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Monday, May 28, 2012

Grape Vine Stopped Growing and Losing Leaves


Q. I am having a serious problem with my grape vine.  It seems to have stopped growing and is losing leaves. I used a lot of bone meal on the plants and I am wondering if I have over fertilized it? The ground is never dry, the flower bed it's planted in is on the same drippers as prior years.
Readers grape plant. Notice the leaf discoloration in the top
center of the picture that might be a disease problem.

A. Thanks for sending a good detailed picture. I looked at the picture closely upon magnification which I could do on my computer. Here is what I could determine from the picture and your comments.
            I saw some good strong growth from some of the vines, but there appeared to be a fair amount of unproductive wood in the canopy. I am wondering if there is quite a bit of dead wood in that vine.
            You reported leaf drop and I could see some scorching in the leaves. This type of leaf damage is common to some grape diseases. The grape bunches looked very healthy so I am guessing that something happened rather quickly to the vine.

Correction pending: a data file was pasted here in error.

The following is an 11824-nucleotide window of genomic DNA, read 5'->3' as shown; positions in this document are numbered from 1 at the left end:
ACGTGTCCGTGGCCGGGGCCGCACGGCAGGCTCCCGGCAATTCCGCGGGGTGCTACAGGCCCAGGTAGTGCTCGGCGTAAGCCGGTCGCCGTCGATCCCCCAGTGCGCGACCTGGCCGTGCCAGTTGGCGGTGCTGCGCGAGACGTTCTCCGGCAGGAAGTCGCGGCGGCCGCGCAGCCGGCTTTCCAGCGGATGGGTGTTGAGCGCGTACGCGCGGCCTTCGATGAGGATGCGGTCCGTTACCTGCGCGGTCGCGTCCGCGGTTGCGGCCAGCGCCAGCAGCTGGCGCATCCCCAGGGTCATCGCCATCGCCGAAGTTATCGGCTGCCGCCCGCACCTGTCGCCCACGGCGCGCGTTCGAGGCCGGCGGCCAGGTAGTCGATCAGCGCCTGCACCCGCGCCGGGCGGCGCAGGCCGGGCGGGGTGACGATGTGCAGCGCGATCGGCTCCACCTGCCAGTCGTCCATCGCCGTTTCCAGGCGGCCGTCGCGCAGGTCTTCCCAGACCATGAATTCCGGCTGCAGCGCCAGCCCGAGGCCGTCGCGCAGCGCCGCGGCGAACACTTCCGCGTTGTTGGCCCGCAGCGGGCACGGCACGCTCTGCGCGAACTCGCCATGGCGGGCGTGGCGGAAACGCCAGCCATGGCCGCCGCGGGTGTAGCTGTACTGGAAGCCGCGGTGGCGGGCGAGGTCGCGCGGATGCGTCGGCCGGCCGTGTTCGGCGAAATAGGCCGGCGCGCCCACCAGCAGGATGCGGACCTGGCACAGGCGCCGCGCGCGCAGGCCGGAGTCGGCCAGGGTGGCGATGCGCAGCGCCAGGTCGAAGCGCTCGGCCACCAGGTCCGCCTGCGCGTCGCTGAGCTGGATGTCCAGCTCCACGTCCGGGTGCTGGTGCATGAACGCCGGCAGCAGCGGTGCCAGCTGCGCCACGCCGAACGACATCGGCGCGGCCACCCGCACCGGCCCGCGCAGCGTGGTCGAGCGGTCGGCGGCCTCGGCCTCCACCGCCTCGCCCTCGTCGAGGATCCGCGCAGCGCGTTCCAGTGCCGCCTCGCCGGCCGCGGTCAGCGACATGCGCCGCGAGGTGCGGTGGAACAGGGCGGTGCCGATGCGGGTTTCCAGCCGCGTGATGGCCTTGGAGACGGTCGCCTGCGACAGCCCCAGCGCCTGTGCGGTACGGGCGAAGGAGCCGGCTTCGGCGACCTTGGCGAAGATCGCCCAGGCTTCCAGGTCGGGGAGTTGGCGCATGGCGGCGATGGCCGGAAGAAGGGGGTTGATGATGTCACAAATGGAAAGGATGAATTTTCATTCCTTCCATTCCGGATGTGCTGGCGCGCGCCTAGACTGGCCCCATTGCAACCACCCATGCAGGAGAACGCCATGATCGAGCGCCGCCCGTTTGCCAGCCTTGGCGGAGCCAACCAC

This could be a problem to have grape clusters this exposed
in our high light intensity desert climate. However, this
exposure faces east so it is not quite so bad.
            I rather doubt that applying bone meal, even in fairly large amounts, would cause this leaf drop and leaf scorching unless it was applied directly to the base of the vine and in large amounts. If this problem you are reporting happened over the entire vine, then something happened to the root system or the trunk of the vine.
             It is possible it could be diseased if there is a lack of air movement in that location. If that microclimate is higher in humidity it might also cause some leaf problems (disease) that could cause defoliation. This is not the climate for disease problems to florish so I would not be treating for diseases unless humidity and cool temperature persisted or if I saw the chance for diseases to persist from year to year due to the microclimate. In our climate, this type of weather condition does not usually persist and there is enough stored energy in the plant for it to refoliate.
            One problem might occur and that is defoliation of the vine and sunburn of the already semi mature bunches of grapes. If grape clusters are exposed to sunlight early when they are small they can accomodate higher light intensities but their is an increased chance of sunburn on the berries when the plant defoliates when the grape berries are this far along.

5 comments:

  1. Hi, My name is Steve. I wrote you where it said 'contact me', but am not sure if it went through?
    I have a grape vine that was growing and producing. It was cut back and transplanted. It has not even producec any leaves or growth this summer. I am worried it is dead , but don’t know if it is just recooperating??? and in a dormant period???